At Smith & Williamson we pride ourselves on the efficiency and skills of our dealing team, who processed over £9bn of trades last year, and saved clients millions of pounds by achieving excellent prices. But in recent weeks our team, with over 150 years’ combined experience trading, including during the 1987 crash, 9/11 and the Global Financial Crisis, have seen unprecedented and difficult conditions.
The extremely unusual behaviours seen in many markets are having an impact on pricing and valuation, as well as proving a challenge in maintaining orderly dealing operations. Our clients and investment managers need to be cautious when trying to trade, and wary of reading too much into market prices impacted by short-term trading issues.
In recent weeks we have seen intra-day index swings of 10% from high to low, and stock price swings routinely exceeding 30-40%. These have reflected the COVID-19 crisis and also extremely poor market making liquidity.
Many smaller UK Equity orders would normally trade electronically via market makers. However, as a result of the increased volatility, where rapid price changes can occur every second, they have reduced maximum order sizes or sometimes making neither a bid nor an offer.
That has meant a much higher percentage require dealer execution trying to source alternative liquidity via our electronic access to exchanges (including the London Stock Exchange) and other liquidity venues. So not only have our team been under huge pressure to source liquidity in a timely manner (while ensuring best execution), but also the whole market has become slower and less efficient.
The spread between buying and selling prices in FTSE 100 stocks (the bid-offer spread) increased by 46% last week, while for stocks traded in Paris and Frankfurt the increases were 44% and 70% respectively.
Last week volatility in the FTSE 100 index increased by 197%, by 249% in Paris and 229% in Frankfurt. Meanwhile, liquidity fell by 40% in London, 40% in Paris and 45% in Frankfurt.
Where before CO-VID19 market makers would make two-way prices electronically they are currently with fast moving markets either bid or offer or no price returned. For example, last Friday in Reckitt Benckiser, a FTSE company with a robust business model, market maker was offering to buy or sell shares. Similar problems were seen in other blue riband names such as BP or AB Foods.
And trading conditions have been worse in listed investment funds, with the most popular, such as FTSE 100 constituent Scottish Mortgage, seeing limited market maker liquidity while the more specialist funds have seen prices marked down significantly but with no, or few, actual trades. We discuss these issues in our note on property REITs here: Real Estate: Discounts and the long-term resilience of REITs.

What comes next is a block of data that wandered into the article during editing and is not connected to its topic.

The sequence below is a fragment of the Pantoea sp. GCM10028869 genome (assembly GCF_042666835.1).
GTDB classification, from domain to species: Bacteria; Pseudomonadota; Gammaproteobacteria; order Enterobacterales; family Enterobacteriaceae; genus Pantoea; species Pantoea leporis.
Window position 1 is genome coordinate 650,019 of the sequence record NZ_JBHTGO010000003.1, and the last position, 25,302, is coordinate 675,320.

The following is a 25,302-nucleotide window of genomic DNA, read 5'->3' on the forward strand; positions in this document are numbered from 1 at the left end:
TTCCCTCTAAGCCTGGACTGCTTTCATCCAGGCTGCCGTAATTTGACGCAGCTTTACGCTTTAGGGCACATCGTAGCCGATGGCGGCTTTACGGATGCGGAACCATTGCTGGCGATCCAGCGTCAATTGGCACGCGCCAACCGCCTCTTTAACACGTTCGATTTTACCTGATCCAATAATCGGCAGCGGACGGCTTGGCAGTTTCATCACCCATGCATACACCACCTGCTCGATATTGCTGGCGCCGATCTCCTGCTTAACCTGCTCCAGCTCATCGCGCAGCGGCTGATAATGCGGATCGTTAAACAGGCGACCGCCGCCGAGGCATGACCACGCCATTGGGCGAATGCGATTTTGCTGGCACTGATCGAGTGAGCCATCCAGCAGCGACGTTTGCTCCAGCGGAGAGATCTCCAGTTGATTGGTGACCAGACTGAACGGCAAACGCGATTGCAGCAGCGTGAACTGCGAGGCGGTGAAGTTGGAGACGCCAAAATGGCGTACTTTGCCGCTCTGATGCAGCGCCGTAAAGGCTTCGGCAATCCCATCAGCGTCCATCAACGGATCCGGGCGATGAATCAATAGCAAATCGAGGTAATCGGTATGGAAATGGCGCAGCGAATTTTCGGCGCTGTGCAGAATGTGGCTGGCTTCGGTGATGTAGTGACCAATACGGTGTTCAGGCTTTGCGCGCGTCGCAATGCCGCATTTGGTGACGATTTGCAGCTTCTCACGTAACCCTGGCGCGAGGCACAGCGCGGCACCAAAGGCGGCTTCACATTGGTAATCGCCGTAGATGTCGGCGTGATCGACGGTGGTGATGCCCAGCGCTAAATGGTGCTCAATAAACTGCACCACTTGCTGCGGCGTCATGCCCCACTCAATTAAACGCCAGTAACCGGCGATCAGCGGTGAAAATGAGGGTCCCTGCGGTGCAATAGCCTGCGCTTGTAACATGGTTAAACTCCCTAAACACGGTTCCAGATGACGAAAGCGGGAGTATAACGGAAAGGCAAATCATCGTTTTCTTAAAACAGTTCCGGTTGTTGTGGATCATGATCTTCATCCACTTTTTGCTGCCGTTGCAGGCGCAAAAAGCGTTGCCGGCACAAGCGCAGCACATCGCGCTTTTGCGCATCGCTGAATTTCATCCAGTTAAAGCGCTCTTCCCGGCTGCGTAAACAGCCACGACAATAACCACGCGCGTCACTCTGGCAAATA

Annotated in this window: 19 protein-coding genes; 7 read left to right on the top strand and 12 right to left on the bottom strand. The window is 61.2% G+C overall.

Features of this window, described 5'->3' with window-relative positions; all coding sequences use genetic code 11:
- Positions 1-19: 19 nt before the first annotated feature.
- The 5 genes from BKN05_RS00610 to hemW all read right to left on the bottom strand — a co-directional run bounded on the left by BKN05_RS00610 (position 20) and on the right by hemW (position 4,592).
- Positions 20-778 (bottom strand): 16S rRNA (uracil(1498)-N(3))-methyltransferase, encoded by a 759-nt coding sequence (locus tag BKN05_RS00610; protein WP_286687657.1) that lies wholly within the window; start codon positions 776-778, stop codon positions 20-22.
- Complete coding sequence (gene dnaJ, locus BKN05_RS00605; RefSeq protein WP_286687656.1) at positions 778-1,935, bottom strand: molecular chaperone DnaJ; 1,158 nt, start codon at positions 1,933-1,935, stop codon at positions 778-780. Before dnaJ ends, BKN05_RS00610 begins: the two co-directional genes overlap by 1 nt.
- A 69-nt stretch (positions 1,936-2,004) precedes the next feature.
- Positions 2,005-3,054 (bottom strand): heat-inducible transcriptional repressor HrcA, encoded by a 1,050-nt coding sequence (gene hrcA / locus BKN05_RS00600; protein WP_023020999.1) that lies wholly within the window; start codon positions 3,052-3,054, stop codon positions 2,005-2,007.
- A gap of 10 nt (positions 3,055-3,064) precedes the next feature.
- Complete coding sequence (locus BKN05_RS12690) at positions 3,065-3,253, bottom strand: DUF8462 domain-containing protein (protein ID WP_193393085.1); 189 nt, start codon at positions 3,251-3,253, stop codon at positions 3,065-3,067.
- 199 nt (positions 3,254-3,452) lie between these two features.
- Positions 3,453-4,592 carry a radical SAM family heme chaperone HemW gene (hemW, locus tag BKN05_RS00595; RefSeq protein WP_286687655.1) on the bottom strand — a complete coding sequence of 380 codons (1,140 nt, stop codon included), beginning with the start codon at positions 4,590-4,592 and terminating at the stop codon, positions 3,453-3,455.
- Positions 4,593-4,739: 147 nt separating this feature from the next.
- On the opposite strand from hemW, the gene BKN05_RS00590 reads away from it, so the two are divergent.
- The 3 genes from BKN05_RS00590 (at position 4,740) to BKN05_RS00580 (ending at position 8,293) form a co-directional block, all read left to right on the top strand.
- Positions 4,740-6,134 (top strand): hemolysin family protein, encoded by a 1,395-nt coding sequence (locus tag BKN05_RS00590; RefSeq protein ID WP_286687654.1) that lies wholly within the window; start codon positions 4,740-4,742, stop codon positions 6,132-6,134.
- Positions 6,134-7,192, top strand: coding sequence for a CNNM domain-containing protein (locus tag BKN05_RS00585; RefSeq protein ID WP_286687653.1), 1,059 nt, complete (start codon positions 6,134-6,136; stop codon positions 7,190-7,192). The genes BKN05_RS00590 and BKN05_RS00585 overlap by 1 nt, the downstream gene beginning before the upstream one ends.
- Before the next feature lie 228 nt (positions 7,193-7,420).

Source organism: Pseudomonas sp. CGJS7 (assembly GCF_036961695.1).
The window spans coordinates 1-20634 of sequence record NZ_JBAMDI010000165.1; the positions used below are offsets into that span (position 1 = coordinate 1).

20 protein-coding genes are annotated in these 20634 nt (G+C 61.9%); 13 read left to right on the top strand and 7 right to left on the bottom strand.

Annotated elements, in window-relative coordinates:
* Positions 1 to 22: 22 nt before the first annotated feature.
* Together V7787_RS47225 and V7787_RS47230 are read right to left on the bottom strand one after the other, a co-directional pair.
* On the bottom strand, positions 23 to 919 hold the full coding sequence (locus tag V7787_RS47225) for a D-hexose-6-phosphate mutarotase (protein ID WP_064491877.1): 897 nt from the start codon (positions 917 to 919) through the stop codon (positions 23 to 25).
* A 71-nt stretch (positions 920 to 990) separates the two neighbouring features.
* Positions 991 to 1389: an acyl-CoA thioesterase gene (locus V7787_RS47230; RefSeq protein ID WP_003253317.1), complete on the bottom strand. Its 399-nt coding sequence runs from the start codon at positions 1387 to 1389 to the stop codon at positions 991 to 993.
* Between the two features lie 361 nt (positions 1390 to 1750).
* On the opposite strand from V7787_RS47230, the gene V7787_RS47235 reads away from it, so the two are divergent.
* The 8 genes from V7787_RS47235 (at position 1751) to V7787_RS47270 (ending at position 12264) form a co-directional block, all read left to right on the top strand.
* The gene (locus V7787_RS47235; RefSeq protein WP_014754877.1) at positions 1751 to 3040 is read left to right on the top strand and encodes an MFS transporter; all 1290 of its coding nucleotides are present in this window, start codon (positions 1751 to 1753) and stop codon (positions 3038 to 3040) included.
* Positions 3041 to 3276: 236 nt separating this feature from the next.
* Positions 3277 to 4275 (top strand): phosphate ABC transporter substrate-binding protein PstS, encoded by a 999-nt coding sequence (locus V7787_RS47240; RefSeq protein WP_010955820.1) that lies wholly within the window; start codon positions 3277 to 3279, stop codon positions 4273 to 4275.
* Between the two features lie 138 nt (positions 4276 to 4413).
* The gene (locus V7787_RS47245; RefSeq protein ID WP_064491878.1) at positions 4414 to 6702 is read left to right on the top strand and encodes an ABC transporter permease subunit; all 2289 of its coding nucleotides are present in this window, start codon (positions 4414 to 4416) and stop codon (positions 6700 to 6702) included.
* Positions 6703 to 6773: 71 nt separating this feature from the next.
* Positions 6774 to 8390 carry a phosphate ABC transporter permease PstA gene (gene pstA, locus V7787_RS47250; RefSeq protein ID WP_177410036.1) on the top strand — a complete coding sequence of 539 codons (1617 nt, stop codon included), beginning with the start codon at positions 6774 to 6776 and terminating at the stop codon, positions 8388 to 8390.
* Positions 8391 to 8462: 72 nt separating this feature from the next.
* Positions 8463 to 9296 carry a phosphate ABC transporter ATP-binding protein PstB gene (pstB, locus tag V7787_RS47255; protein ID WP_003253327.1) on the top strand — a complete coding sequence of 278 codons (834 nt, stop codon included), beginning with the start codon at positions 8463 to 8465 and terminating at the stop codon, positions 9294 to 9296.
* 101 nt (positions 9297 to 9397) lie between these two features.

These unusual conditions are not just being seen in equity markets. Liquidity in bonds has been at an all-time low. The large investment banks have limited risk capital and no risk appetite, even in the most highly rated AAA Government bonds in US and UK. Credit spreads are widening, particularly in higher yield, riskier bonds. Recent government interventions should help increase liquidity, but these will take some time.
Even passive investments, such as Exchange Traded Funds (ETFs), are experiencing odd conditions. In all the previous ‘crashes’ the ETF market didn’t really exist. The effect of the index hugging ETFs having on the market moves is not yet fully known. However, it can only self-perpetuate and exaggerate moves when have forced selling of illiquid names. Some ETFs are trading at a wider than normal spread and, on some occasions, not tracking the underlying index, with limited liquidity available.
While we continue to be able to operate in these unusual conditions, we also advise clients to proceed cautiously, avoiding trading in a rush or inflexibly. Our investment managers are working closely with clients and our dealing team, and having time to prepare to act opportunistically should be a great advantage in fast moving markets.
Investment does involve risk. The value of investments and the income from them can go down as well as up. The investor may not receive back, in total, the original amount invested. Past performance is not a guide to future performance. Rates of tax are those prevailing at the time and are subject to change without notice. Clients should always seek appropriate advice from their financial adviser before committing funds for investment. When investments are made in overseas securities, movements in exchange rates may have an effect on the value of that investment. The effect may be favourable or unfavourable.
By necessity, this briefing can only provide a short overview and it is essential to seek professional advice before applying the contents of this article. This briefing does not constitute advice nor a recommendation relating to the acquisition or disposal of investments. No responsibility can be taken for any loss arising from action taken or refrained from on the basis of this publication. Details correct at time of writing.
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